English Literature, since its beginning, has been very interesting not only because of the works of literature but also because of various theories that were propagated by the scholars – then and now. Today, we will take a look at the 7 most interesting and probably the most absurd theories of English literature.
Baconian Theory: There was a popular belief that Bacon (Francis Bacon, the famous essayist and philosopher) wrote the plays which were attributed to Shakespeare. For a long time, people actually believed in this theory. This theory was winded in the late 18th century and continued to the early 19th century. Later, scholars rejected this claim thoroughly.
The Wordsworths had a sexual relationship: This was the theory that related to famous romantic poet William Wordsworth and his sister Dorothy Wordsworth. Many people (who were the readers of Wordsworth’s poetry) believed that Dorthy and William shared physical intimacy. However, there were the scholars who came to the defence of the Wordsworth and opined that these two did share intimacy but that was not physical at all. They supported each-other emotionally and it helped them draw the creativity from each other’s support.
Marlovian Theory: Then, there were the scholars and investigators of English literature who believed that Christopher Marlow may have faked his death and then assumed the identity of William Shakespeare to continue writing his plays. Well, does that make any sense to anyone? Marlowe was already famous when he died. However, he might have been in financial crisis and this was the substance that led the theorists to weave this Marlovian Theory.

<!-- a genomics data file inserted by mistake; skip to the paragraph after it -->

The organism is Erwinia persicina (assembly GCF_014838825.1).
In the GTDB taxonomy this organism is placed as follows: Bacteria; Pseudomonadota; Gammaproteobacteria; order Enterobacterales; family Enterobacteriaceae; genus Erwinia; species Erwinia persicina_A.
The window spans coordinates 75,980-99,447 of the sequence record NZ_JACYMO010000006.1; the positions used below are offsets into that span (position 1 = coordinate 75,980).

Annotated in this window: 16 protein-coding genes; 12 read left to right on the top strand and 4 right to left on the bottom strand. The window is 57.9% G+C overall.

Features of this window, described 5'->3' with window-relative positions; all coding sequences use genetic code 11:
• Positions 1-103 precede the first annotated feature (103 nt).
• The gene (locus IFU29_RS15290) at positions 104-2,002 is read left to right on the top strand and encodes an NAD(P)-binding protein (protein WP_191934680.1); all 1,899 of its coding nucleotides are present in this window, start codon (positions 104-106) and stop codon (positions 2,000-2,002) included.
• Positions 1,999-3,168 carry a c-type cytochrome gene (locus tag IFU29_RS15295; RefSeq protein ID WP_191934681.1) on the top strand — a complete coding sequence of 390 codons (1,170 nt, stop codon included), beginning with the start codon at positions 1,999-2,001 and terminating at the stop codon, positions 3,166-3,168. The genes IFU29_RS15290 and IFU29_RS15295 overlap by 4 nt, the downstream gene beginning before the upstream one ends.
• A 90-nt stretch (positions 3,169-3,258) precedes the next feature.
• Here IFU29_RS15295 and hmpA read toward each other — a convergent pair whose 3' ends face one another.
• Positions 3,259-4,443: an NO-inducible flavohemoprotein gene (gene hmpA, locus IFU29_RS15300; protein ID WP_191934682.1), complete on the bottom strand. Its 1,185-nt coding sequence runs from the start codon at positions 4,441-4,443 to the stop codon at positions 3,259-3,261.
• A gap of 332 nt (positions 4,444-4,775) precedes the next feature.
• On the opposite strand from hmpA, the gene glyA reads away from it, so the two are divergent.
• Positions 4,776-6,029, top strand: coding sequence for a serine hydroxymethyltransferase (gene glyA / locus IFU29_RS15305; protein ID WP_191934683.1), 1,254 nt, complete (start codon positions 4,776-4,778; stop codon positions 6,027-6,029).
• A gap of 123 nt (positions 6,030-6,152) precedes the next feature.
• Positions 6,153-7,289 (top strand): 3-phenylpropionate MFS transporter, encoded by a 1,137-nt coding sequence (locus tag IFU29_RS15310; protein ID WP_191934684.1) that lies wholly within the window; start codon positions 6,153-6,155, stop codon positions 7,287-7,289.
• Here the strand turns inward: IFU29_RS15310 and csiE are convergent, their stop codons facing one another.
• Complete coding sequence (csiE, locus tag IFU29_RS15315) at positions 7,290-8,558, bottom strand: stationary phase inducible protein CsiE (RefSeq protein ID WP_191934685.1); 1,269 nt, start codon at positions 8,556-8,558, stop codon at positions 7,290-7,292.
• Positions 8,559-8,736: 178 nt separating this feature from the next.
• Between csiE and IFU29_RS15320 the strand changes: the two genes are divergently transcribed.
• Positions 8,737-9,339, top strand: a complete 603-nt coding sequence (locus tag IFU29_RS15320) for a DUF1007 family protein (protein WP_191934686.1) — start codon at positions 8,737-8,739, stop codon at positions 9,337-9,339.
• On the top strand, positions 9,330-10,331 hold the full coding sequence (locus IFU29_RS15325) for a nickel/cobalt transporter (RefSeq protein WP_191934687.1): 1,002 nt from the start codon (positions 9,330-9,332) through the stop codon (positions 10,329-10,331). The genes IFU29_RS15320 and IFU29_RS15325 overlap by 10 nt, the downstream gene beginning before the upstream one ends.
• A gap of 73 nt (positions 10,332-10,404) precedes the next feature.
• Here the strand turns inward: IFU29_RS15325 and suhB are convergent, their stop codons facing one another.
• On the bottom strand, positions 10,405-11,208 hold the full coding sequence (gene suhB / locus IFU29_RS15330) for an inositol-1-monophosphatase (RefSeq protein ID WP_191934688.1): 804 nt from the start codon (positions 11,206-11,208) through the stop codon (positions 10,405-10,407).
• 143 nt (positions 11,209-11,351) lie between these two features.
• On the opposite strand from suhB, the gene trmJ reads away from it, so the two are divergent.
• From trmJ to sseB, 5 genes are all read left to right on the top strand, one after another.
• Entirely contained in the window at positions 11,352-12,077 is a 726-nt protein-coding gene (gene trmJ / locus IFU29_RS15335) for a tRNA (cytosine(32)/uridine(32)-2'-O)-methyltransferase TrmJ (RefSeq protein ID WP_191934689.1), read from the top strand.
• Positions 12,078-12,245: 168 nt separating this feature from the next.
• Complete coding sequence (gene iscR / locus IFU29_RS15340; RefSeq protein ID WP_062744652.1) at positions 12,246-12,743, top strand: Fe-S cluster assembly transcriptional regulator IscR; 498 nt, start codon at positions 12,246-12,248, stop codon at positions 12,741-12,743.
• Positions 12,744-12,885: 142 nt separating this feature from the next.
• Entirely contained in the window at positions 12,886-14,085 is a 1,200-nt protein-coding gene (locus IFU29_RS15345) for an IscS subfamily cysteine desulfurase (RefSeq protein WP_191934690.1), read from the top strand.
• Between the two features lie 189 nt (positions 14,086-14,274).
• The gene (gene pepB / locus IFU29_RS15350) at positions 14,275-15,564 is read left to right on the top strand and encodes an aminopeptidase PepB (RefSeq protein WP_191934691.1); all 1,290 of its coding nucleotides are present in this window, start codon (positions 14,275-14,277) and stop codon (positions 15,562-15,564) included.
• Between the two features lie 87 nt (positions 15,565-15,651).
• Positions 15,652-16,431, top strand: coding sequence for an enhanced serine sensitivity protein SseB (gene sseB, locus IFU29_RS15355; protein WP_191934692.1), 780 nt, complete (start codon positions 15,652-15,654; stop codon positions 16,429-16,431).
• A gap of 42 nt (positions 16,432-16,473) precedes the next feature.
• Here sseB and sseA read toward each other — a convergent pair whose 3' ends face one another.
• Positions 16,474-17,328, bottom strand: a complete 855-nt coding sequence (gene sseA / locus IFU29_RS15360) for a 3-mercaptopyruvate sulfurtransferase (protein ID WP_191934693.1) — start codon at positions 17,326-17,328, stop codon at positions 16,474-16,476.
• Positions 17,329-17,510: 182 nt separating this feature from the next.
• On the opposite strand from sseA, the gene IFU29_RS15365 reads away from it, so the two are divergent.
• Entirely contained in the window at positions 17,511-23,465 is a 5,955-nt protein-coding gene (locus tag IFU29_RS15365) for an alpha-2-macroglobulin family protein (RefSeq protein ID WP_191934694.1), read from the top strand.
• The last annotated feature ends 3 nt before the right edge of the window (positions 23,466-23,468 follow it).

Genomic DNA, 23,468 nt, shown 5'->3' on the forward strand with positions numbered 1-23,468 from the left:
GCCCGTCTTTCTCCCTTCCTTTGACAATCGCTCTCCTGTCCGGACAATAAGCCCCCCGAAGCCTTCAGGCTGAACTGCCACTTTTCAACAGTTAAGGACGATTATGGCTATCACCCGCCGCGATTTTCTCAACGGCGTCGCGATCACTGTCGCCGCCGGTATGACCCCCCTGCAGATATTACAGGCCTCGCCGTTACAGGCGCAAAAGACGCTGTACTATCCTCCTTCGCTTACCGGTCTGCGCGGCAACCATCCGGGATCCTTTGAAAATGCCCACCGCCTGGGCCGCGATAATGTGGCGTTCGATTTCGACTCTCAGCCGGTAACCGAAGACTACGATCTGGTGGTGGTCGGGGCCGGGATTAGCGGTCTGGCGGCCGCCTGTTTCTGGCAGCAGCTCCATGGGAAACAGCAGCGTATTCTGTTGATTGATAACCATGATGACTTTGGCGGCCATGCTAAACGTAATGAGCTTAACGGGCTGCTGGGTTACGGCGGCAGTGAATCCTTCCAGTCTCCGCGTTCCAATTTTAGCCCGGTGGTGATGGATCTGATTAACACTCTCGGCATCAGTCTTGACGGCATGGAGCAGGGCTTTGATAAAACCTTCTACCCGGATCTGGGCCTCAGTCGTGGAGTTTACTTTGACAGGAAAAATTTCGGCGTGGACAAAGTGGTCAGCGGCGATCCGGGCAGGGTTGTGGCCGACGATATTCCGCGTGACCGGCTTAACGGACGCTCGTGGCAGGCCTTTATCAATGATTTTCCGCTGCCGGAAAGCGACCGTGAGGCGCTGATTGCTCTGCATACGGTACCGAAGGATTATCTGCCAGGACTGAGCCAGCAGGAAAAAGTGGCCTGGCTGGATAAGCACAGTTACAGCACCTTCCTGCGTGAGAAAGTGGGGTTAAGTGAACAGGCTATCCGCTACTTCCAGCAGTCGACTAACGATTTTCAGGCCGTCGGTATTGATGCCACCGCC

Alfred Tennyson and Arthur Henry Hallam’s Gay Theory: There happened the scholars who claimed that the person on whose death Tennyson wrote the memorable elegy In Memoriam, Arthur Henry Hallam, and Tennyson were in an intense homosexual relationship. This theory was vehemently rejected by the family of Tennyson but continued for a long time and still finds the buyers in the literary market.
Viviene Haigh-Wood and Bertrand Russell: Russell Elliott Murphy in his book on T. S. Eliot raises a suspicion that Eliot’s wife might have been in an extramarital relationship with Bertrand Russell, the man who not only taught Eliot but also opened the gate of his real estates for the Eliots to stay. Russell argues that T. S. Eliot might have known the state of this relationship and this is what we see reflected in most of his writings… Well, while I am neutral to this assumption – I leave it to the popular judgement of people!
S. T. Coleridge and the dreams: Though he himself claimed that the most popular of his poems popped up in his dreams, there is much about this theory. People believed and believe that Coleridge was used to opium and he often fell asleep and he often dreamt of his poems, subjects and issues. Kubla Khan is the best example of that. How true or how dreamy, the theory is interesting!
William Blake and Angels on the Trees: William Blake, the bridge between the romantics and the Neo-classical poets, hinted out in his poetry as well as prose works that he saw God and Angels. How far these claims are true or false is not for me to decide but certainly, these claims by him shot him to instant fame in his age. His poetic acumen, within its limitations, was enthralling! However, whether he really saw angels or God or not, these claims are equally enticing!
So, guys, these were some of the most interesting and amazing theories that I bring to you today. I will be digging deeper to see whether a new set can be brought to the readers of Literature News.
an article based on Alok Mishra’s research